Since July 2014, Libya has been in a state of civil unrest due to conflict between rival parties and armed groups. In 2016, continued political instability and ongoing armed conflict in Libya led to deteriorating living conditions and reduced access to essential services for a significant part of the country. Today, estimated 2.44 million people are in need of protection and some form of humanitarian assistance, including an estimated 435,000 internally displaced persons (IDPs) – who remain the most vulnerable population groups.
Following the first Multi Sector Needs Assessment (MSNA) conducted by REACH, with the support of various UN Agencuies, in 2015, REACH, with support from ECHO and in partnership with the humanitarian community in Libya, undertook a second MSNA in East Libya during February 2016. The aim of this MSNA is to gather first-hand information on critical needs and priorities of affected population, to inform humanitarian actors supporting vulnerable communities affected by the ongoing armed conflict.
Key sectors included in this assessment were Early Recovery, Education, Food Security, Health, Protection, Shelter & NFIs, WASH and Displacement. REACH employed a purposive sampling approach for this assessment, whereby Local Crisis Committee members helped establish a network of ‘People with Knowledge’ (PwK) who have specific sectoral expertise and an in-depth understanding of the IDP crisis in Libya.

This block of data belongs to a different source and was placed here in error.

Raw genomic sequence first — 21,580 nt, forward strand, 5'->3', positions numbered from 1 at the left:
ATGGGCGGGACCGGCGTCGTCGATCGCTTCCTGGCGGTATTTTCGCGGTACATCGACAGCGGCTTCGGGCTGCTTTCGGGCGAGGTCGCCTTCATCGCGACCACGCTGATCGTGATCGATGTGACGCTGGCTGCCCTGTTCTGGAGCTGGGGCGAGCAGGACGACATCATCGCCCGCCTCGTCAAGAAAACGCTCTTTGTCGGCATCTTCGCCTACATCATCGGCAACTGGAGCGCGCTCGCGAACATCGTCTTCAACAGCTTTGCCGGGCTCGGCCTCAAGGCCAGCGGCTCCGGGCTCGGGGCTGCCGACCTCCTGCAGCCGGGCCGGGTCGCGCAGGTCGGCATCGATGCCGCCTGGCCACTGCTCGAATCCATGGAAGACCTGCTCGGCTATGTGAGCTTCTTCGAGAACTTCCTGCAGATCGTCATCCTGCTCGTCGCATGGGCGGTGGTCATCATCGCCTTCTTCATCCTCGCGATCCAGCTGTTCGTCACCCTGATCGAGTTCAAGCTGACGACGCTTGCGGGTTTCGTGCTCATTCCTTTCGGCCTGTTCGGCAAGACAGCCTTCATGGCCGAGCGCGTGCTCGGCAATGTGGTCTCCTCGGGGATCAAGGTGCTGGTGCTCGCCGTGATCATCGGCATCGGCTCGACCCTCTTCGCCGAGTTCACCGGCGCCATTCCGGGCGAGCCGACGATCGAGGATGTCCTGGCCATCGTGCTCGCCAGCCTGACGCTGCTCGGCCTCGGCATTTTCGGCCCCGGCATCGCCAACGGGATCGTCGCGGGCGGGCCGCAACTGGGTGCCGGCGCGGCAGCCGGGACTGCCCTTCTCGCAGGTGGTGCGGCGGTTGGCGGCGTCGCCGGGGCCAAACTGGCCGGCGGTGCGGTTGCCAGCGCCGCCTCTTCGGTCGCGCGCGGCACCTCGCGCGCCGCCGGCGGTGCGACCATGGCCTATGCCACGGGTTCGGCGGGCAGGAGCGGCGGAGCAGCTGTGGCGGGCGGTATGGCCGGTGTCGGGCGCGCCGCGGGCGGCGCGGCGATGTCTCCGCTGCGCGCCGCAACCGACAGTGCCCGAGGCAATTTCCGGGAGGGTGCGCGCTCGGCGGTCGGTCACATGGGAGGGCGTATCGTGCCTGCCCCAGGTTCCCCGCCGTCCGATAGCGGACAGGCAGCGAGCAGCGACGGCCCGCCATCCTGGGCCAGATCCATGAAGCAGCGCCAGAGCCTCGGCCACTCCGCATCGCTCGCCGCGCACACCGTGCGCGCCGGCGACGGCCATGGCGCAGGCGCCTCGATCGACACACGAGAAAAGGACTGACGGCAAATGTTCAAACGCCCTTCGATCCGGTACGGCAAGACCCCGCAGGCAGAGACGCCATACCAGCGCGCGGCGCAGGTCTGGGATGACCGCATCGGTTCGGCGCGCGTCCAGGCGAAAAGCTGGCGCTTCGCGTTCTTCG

Through this assessment REACH identified restricted access to livelihoods, and limited banking system functionality across East of Libya, as likely to be having a direct impact on the ability of vulnerable populations to cover their basic needs. Threats to personal safety and security, in addition to unaffordable basic needs, and weakened WASH infrastructure were also pressing issues identified in the February 2016 MSNA update. REACH also found that the shelter situation of IDPs in East Libya was particularly challenging, with the vast majority of PwK reporting that IDPs in their community were at risk of eviction in the next 30 days. Additionally, compared to June 2015 there was an increase in the proportion of PwK reporting that IDPs lived in collective public shelters and the majority of PwK stated that most IDP housing in their community was inadequate or very inadequate.
The multi-sector needs assessments that REACH has been implementing along with aid actors in Libya over the past months are a key source of information for the humanitarian community in Libya, and have informed the 2016 Libya Humanitarian Needs Overview and Humanitarian Response Plan and more broadly the ongoing humanitarian response in Libya.
REACH will continue collecting data in order to update the MSNAs in the coming months, in order to ensure constant provision of information on needs and context to humanitarian stakeholders and a strong longitudinal analysis of the humanitarian situation in Libya.
Read the full February 2016 MSNA report here.